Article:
Have you ever had the feeling that the world was moving on without you? That no matter what, you’re frozen in place while your entire life becomes a wildfire that burns everything you love to ash? That’s the recurring nightmare I’d been living. One punch after the other knocked me on my ass.
I’d prayed, gotten angry, and tried my damnedest to find solace in the smallest things in hope that my feet would land on steady ground. My chest would fill with a deep burning breath that would provide me with a sense of peace as it expelled from my lungs.
But that breath hadn’t come. As if Mother Nature herself was mocking me, a gust of wind flipped my loose hair across my face, the buzzing nightlife of the city temporarily shielded from sight. Sullen laughter escaped me as I hastily tied my hair at the nape of my neck with the hair tie that rested around my wrist.
My forearms laid against my thighs as I leaned forward a bit more, pushing my knees into the brick wall hard enough to cause my flesh to burn. A young woman hurried across the street on her cell phone toward the bar I’d watched almost every night since my life had been turned upside down. The woman stopped just as she stepped onto the sidewalk. A broad smile most likely spread across her face as a suave looking man in a dark moto jacket wrapped his arms around her waist, lifted her into the air as his mouth met hers, and they spun a couple rotations before sitting her back on her feet. The scene before me blurred as hot tears pushed passed my eyelids and raced furiously down my cheeks, dripping onto my chest.
I shoved up from the rickety metal chair. “Christ,” I seethed through gritted teeth as the flesh of my left knee tore open from the rough texture of the brick I’d been pressed against. Yet another round of pain I’d inflicted upon myself, like the universe wasn’t doing a good enough job on its own. The metal chair screeched across the concrete rooftop as I shoved it back far enough to squeeze between it and the makeshift table I’d thrown together from pallet scraps I’d found by the dumpster in the alley beside my building. Being there were only three floors, and I lived on the third, the view from the rooftop to the city below was an easy one to observe. My own personal show almost every night.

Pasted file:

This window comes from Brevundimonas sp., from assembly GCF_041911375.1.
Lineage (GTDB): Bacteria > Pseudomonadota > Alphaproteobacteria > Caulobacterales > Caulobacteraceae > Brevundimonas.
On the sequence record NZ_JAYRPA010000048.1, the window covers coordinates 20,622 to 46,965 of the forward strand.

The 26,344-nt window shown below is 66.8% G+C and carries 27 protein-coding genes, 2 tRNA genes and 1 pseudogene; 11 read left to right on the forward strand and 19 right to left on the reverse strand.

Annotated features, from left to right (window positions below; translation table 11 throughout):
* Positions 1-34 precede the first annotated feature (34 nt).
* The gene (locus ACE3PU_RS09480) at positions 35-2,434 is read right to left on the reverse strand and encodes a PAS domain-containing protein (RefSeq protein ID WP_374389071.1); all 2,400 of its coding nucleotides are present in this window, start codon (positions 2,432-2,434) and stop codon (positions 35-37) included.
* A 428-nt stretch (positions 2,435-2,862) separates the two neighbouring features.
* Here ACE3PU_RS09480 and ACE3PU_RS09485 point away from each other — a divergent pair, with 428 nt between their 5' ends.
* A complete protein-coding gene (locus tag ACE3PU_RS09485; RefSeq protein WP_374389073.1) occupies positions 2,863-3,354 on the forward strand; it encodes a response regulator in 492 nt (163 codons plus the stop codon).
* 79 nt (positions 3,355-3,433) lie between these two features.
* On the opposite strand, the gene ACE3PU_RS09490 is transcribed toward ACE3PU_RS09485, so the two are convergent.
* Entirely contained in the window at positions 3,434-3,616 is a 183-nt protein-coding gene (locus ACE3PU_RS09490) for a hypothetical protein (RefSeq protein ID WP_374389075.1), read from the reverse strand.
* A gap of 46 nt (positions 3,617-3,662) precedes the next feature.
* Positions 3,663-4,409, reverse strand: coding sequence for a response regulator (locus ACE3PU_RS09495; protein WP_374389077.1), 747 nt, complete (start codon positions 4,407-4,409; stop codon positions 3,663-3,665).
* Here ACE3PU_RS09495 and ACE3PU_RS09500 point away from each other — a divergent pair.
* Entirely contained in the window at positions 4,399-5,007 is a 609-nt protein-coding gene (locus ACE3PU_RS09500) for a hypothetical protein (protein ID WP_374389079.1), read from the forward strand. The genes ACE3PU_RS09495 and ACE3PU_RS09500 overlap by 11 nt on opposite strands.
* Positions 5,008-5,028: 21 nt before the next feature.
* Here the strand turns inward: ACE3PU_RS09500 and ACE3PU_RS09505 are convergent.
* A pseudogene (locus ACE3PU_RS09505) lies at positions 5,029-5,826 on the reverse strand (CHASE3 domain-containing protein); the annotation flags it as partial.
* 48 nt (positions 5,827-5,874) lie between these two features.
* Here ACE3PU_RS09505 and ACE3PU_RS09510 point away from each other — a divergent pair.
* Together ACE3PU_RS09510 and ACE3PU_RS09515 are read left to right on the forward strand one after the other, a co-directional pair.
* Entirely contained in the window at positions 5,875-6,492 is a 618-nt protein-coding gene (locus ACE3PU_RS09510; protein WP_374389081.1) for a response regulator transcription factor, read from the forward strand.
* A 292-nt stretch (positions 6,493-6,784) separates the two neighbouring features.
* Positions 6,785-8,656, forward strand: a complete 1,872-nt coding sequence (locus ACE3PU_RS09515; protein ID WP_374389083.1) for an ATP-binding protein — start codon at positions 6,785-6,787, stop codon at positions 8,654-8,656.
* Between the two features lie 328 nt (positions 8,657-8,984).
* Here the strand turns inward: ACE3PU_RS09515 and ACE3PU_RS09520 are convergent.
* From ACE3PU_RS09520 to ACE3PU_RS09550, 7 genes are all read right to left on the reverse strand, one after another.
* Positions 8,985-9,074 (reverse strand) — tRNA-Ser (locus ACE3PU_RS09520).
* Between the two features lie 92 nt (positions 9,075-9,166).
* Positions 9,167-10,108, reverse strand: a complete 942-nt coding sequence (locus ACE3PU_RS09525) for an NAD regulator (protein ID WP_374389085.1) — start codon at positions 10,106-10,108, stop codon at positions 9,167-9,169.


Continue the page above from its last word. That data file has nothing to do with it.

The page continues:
Something in my gut forced me to turn around and glance over the edge once more before turning in to drown my sorrows with a bottle of bourbon. A man, in what seemed to be a tailored suit, hurried across the street, much like the woman had before him, a cell phone pressed at his ear. He seemed unraveled. His shirt was untucked on one side, his hair standing wildly as if he’d fingered through the dark locks over and over again. But my eyes didn’t stay on him long enough to get a feel of his phone conversation due to a fast-moving yellow blur catching my eye. A car without headlights was barreling around the corner right toward him. My heart flopped as I screamed at the top of my lungs, “Watch out!” The man glanced up in my direction before his eyes dropped to the car. His phone crashed to the ground as my feet took flight toward the fire escape. The last thing to cross my mind as I hurried down the shaky stairs was how desperately I needed to get to him.